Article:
Inglourious Basterds: Tarantino’s Most Successful Opening

Surpassing all expectations, “Inglourious Basterds,” Tarantino’s WWII fable-actioner registered strong on opening day Friday, grossing about $14.3 million from 3,165 theaters to easily score Tarantino’s best opening ever at the U.S. box-office.

Tarantino’s previous commercial highs for his solo-helming work belonged to 2004’s “Kill Bill Vol. 2” which drew a first day of $10.8 million and a three-day weekend of $25.1 million.

Much has been written about the Weinstein Co.’s financial problems, so the opening for “Inglourious Basterds” comes at the right time for company as it prepares for award season.   Next weekend, the Weinstein Co. will make another effort to top the box office  with Rob Zombie’s “Halloween II,” a sequel to his 2007 reboot of the horror franchise which still owns the Labor Day weekend opening record with a four-day of $30.6 million.

“Inglourious Basterds” was co-produced and co-distributed internationally by Universal Pictures. Tarantino also won his best opening day in France with “Basterds” on Wednesday with $1.4 million. Overseas, the film is playing on a total of 2,620 playdates in 22 territories including the U.K. and Germany.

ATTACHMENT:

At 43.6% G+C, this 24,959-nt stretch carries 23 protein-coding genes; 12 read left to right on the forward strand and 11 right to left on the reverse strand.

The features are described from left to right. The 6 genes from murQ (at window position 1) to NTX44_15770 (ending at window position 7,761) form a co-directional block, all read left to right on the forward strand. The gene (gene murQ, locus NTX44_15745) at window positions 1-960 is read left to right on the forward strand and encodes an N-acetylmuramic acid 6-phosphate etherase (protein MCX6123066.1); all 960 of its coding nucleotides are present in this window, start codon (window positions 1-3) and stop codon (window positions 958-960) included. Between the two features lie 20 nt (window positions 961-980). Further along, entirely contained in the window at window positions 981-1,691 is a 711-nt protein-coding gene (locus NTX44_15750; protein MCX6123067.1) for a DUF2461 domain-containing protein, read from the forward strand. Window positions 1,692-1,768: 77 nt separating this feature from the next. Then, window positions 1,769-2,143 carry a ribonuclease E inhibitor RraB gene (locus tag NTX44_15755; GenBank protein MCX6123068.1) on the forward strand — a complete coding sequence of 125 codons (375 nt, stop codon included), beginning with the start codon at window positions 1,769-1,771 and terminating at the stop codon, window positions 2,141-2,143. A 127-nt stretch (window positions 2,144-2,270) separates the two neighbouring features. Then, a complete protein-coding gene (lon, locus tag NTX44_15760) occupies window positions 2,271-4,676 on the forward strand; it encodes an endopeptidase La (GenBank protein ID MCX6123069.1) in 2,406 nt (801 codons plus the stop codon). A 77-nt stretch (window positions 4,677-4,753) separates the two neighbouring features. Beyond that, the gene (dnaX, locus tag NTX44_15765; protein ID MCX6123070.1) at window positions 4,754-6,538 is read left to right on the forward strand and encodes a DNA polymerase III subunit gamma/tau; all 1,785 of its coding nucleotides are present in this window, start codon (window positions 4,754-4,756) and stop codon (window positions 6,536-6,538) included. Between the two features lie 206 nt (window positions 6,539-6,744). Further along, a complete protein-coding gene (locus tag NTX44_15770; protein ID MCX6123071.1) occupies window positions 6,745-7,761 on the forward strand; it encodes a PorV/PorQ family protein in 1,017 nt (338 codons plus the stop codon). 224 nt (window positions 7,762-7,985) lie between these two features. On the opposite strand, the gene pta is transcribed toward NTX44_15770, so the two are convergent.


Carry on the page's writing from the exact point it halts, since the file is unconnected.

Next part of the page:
Among Weinstein Co. releases, “Ingllourious Basterds” has the second highest opening day for the studio behind 2006’s “Scary Movie 4” ($19 million).

“Inglourious Basterds” also broke “District 9’s” record from last Friday ($14.2 million) as the second highest R-rated opener in August behind “American Pie 2.” ($16.5 million).

Having been in the works for 10 years, “Inglourious Basterds” tells the tale of a bunch of WWII Jewish American soldiers who ruthlessly eliminate Nazis. The film touts mostly an international cast with the exception of Brad Pitt, Eli Roth, Diane Kruger, and B.J. Novak.

However, since winning the best-actor trophy at Cannes for “Basterds,” Austrian-born thesp Christoph Waltz has been winning critical praise for his portrayal as a fierce Nazi colonel.  Back In May, I predicted in my review of the film out of the Cannes Film Fest that Waltz is a frontrunner for an Oscar nomination.

Read my recent column, Let the Oscar Race Begin.